Office of Planning, Environment, & Realty (HEP)
Salvador Gonzalez-Ayala, El Paso MPO and Instituto Municipal de Investigación y Planeacíon (IMIP), El Paso, TX and Ciudad Juárez, Mexico
Dr. Gonzalez-Ayala provided the group with context on land use and transportation patterns in the border region and the use of scenario planning by IMIP in Juárez as a part of its ongoing travel survey program.
Juárez has about four times the population density of El Paso, where sprawling, low density development patterns have been common. Consequently, El Paso has nearly three times the daily vehicle miles traveled (VMT) of Juárez, with a much lower population. Juárez has a larger transit system: 170 transit routes to El Paso's 30 routes; and a larger transit modal share: 25% to El Paso's 5% (2006). However, that modal share has fluctuated, declining from 45% in 1989, and increasing slightly from 2001 to the present.
Understanding the driving factors behind mode choice is one of the issues where scenario planning can be useful. The rising cost of gasoline, among other variables, impacts mode choice and the number and length of trips. Scenario planning can consider, for example, the impact of higher gas prices on mode choice and how it could change under other land use scenarios.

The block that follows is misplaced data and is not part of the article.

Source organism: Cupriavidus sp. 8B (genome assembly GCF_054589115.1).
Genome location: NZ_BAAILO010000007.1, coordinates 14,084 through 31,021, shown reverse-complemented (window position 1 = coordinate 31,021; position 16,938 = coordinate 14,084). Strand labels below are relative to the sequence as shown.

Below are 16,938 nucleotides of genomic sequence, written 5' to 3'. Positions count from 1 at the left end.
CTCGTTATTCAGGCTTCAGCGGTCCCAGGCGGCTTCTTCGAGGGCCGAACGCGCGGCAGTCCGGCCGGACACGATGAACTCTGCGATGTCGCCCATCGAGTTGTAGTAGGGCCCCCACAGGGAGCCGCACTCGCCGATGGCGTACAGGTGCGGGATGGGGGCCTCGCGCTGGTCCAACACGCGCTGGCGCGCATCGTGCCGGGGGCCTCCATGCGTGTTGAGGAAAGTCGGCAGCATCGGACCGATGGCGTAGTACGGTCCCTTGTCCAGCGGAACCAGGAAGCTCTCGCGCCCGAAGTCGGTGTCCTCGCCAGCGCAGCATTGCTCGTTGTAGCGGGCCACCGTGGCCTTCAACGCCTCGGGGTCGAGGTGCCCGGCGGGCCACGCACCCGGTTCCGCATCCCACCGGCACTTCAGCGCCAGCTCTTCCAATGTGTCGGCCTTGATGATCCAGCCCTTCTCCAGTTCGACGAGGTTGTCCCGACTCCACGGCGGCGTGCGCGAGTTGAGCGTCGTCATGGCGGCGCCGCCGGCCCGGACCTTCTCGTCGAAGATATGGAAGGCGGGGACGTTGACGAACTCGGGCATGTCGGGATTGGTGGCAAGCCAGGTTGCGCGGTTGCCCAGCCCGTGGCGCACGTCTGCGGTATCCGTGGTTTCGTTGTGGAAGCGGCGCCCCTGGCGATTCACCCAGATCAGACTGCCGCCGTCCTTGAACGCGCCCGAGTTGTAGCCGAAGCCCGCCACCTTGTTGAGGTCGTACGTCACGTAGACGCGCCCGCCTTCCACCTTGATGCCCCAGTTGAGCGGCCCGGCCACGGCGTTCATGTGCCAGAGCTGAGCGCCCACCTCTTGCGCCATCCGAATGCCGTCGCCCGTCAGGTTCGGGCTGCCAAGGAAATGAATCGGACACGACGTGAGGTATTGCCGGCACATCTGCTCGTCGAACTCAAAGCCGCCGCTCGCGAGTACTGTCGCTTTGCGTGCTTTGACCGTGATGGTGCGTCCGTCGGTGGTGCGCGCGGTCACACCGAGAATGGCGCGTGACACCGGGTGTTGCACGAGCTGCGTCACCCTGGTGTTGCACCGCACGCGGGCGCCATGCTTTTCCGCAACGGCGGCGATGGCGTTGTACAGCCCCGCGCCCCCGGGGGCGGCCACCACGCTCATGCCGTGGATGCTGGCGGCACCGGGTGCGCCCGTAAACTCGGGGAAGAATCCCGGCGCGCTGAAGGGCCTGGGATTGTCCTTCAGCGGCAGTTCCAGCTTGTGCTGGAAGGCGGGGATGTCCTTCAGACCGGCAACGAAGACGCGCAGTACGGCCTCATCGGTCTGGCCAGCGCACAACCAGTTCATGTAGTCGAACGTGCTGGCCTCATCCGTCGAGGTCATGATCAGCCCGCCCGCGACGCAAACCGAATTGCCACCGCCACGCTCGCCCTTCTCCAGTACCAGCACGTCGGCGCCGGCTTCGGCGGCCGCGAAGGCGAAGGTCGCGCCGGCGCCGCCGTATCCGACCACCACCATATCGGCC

Travel surveys provide revealed preference information by asking users to report on their trips and mode choices using the existing transportation system. IMIP has added stated preference questions to its standard travel survey. Respondents were provided information about the functionality and trade-offs of new components of the transportation system, such as bicycle paths. For example, respondents were told to assume that bicycle paths were on every major street and that they would travel twice the distance as walking by expending the same energy.
Four scenarios were included in the 2006 Juarez IMIP travel diary and survey respondents were asked to choose which mode or combination of modes they would have used for the same trip under that scenario, given that those modes were in existence. Fifty-two percent of respondents indicated a mode change to BRT, bike paths, or a combination under the high congestion scenario. It should be noted that these mode switches would only occur if the systems were built as described. This type of survey can pinpoint characteristics of the individual and the system to maximize the system's usefulness. For example, in the stated preference survey, including BRT increased the demand for bike paths by a factor of two. Dr. Gonzalez-Ayala concluded by noting that they hope to apply some of the lessons learned by IMIP at the El Paso MPO.